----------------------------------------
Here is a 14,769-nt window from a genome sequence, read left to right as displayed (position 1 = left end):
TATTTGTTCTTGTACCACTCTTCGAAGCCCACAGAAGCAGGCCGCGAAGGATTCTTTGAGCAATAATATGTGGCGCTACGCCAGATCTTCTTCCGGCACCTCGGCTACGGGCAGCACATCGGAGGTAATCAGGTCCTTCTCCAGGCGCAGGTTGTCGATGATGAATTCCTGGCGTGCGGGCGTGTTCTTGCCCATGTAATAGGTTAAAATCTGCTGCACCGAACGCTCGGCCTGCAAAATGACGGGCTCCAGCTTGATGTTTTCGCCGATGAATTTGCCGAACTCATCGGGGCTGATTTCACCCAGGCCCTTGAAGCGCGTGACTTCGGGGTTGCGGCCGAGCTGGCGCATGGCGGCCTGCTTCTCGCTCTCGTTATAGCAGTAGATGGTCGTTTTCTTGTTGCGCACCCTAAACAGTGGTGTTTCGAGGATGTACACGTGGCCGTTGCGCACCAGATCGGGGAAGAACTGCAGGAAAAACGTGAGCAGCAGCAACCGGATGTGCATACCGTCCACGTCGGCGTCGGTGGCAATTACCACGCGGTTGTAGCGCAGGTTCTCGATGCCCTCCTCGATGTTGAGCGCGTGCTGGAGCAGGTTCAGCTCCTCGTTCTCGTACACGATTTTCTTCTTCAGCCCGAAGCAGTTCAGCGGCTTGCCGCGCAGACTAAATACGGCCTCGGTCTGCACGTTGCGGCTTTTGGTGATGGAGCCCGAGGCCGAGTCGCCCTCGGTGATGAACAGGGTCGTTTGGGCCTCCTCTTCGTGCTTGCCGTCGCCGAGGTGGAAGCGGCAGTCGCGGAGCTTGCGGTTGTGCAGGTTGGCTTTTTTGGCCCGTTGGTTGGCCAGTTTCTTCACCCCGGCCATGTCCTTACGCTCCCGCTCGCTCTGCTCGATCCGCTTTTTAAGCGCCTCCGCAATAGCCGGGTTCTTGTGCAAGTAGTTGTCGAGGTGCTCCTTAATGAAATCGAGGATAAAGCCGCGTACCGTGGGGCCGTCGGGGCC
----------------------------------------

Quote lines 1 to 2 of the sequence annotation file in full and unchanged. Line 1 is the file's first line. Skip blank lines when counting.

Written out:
Here is a 14,769-nt window from a genome sequence, read left to right as displayed (position 1 = left end):
TATTTGTTCTTGTACCACTCTTCGAAGCCCACAGAAGCAGGCCGCGAAGGATTCTTTGAGCAATAATATGTGGCGCTACGCCAGATCTTCTTCCGGCACCTCGGCTACGGGCAGCACATCGGAGGTAATCAGGTCCTTCTCCAGGCGCAGGTTGTCGATGATGAATTCCTGGCGTGCGGGCGTGTTCTTGCCCATGTAATAGGTTAAAATCTGCTGCACCGAACGCTCGGCCTGCAAAATGACGGGCTCCAGCTTGATGTTTTCGCCGATGAATTTGCCGAACTCATCGGGGCTGATTTCACCCAGGCCCTTGAAGCGCGTGACTTCGGGGTTGCGGCCGAGCTGGCGCATGGCGGCCTGCTTCTCGCTCTCGTTATAGCAGTAGATGGTCGTTTTCTTGTTGCGCACCCTAAACAGTGGTGTTTCGAGGATGTACACGTGGCCGTTGCGCACCAGATCGGGGAAGAACTGCAGGAAAAACGTGAGCAGCAGCAACCGGATGTGCATACCGTCCACGTCGGCGTCGGTGGCAATTACCACGCGGTTGTAGCGCAGGTTCTCGATGCCCTCCTCGATGTTGAGCGCGTGCTGGAGCAGGTTCAGCTCCTCGTTCTCGTACACGATTTTCTTCTTCAGCCCGAAGCAGTTCAGCGGCTTGCCGCGCAGACTAAATACGGCCTCGGTCTGCACGTTGCGGCTTTTGGTGATGGAGCCCGAGGCCGAGTCGCCCTCGGTGATGAACAGGGTCGTTTGGGCCTCCTCTTCGTGCTTGCCGTCGCCGAGGTGGAAGCGGCAGTCGCGGAGCTTGCGGTTGTGCAGGTTGGCTTTTTTGGCCCGTTGGTTGGCCAGTTTCTTCACCCCGGCCATGTCCTTACGCTCCCGCTCGCTCTGCTCGATCCGCTTTTTAAGCGCCTCCGCAATAGCCGGGTTCTTGTGCAAGTAGTTGTCGAGGTGCTCCTTAATGAAATCGAGGATAAAGCCGCGTACCGTGGGGCCGTCGGGGCC